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Alternatives: When, Why, and Which Ones?

Christine Benz

Christine Benz: Hi, I'm Christine Benz for

Many alternative investments for individual investors have proliferated over the past several years, but investors often struggle with whether to add them, and if so, which ones.

Here to discuss that question is Nadia Papagiannis. She is alternative investment strategist for Morningstar.

Nadia, thanks for being here.

Nadia Papagiannis: Thanks for having me.

Benz: So let's start with a general question. How do you define "alternative," because a lot of things get thrown under that broad umbrella?

Papagiannis: Everybody has a different definition, but at Morningstar, we define alternatives as investments that invest in different asset classes or different strategies, meaning they short or they hedge, and the result is their return profile is going to be different than traditional stocks and bonds. So it's going to kind of zig when stocks and bond return to zag, and that's the idea of lower correlation.

Benz: Right, so I'll confess. I come at this as a little bit of a skeptic. I'm wondering if you can talk about what you think alternatives add versus a portfolio that's composed of traditional asset classes like stocks and high-quality bonds.

Papagiannis: I would say the defining characteristic of an alternative investment is risk management, and that's something that's really not found in your long-only stock or bond funds, and managers can manage risk by shorting or by hedging, and what that accomplishes is a return profile that's probably not going to have as much of an upside, but it's going to have a lot lower downside. So over the longer term you're going to have it better risk adjusted return.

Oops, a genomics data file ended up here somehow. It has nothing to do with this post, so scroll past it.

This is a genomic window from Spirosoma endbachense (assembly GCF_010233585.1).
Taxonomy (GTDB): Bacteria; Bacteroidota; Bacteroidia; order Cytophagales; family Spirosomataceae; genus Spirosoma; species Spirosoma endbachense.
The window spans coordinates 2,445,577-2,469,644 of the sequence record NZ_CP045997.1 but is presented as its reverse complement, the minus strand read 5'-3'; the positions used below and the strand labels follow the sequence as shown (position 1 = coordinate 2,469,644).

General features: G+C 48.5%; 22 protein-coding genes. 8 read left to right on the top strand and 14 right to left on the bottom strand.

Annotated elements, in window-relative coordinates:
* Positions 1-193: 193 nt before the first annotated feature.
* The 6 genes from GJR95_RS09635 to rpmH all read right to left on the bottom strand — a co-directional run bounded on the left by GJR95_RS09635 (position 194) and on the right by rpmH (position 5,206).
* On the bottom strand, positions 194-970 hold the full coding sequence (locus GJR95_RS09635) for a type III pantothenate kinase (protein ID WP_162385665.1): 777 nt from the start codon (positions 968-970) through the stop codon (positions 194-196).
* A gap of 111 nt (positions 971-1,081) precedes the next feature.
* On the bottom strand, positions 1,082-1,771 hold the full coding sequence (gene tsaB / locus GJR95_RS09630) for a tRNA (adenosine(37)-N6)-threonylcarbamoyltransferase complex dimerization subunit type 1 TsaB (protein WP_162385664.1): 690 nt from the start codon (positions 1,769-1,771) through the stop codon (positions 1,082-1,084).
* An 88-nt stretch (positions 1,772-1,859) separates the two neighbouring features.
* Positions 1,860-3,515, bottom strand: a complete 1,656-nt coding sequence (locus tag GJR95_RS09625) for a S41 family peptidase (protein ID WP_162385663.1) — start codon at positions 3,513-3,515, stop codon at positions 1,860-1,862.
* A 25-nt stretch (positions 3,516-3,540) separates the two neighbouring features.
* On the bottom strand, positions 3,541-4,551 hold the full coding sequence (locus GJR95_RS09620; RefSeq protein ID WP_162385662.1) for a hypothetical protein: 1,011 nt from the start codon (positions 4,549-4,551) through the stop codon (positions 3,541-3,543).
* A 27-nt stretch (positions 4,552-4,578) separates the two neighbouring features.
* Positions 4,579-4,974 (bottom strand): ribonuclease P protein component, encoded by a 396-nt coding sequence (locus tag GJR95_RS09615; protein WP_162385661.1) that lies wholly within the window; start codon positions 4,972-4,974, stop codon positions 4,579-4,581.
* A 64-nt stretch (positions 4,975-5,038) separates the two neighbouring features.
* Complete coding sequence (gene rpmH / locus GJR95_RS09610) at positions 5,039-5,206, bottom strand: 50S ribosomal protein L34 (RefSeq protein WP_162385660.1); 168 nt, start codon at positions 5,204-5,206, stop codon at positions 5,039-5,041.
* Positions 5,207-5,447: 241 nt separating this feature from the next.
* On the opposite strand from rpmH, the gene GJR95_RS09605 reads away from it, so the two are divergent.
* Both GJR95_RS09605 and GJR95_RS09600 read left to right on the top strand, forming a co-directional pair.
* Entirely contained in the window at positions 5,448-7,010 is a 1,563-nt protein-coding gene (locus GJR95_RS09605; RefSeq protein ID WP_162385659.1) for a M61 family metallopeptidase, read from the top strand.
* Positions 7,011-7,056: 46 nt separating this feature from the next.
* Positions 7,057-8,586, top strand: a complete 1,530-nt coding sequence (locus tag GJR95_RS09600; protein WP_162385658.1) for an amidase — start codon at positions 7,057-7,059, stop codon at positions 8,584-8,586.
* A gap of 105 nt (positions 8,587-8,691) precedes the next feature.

Benz: So you're saying that if you add an alternative investment to a portfolio that includes traditional asset classes, you'll reduce the overall risk profile.

Papagiannis: Right, and you'll improve the risk-adjusted return of the overall portfolio. And a lot of people think that they are sufficiently diversified with just stocks and bonds, and they look to 2008 when U.S. Treasury bonds did really well, and basically they were the only asset class that had positive performance in 2008. And so many investors came out of that thinking, well, I can just pile into Treasury bonds and then I'll be sufficiently diversified against another market crash.

Well, that's what a lot of investors have done, and in fact, lot of money is in Treasury bonds and corporate bonds right now. But there is a big risk in that right now, and the risk is that although Treasury bonds have done particularly well over the last couple of years, especially on the longer end of the yield curve, there's also been a lot of volatility in the longer end of the yield curve. So if you adjust for risk-adjusted return, you'll actually see that the average long short-fund has done better than the longer-dated Treasury since the market started to rally at the beginning of 2009.

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And so, what you have to think about in the case of alternative investments is not just the lower correlation aspect; you have to think about the long-term return potential. So, you want something that's going to hedge your downside risk, but also have the potential to give you positive returns over the long run--after all, why would you invest in something if you are not going to have positive return?

Benz: So, assuming that I like this concept of adding some alternatives to my portfolio and think that I can improve the risk-reward characteristics, how much of a portfolio should one think about dedicating to alternatives?

Papagiannis: Sure. There is a common misperception with alternative investments that if you're more conservative then you would have a lower allocation to alternatives, and in fact that's the opposite of the way it should be. If you are more conservative, you should allocate more towards alternatives because they are going to have a better downside risk protection than your long-only investments.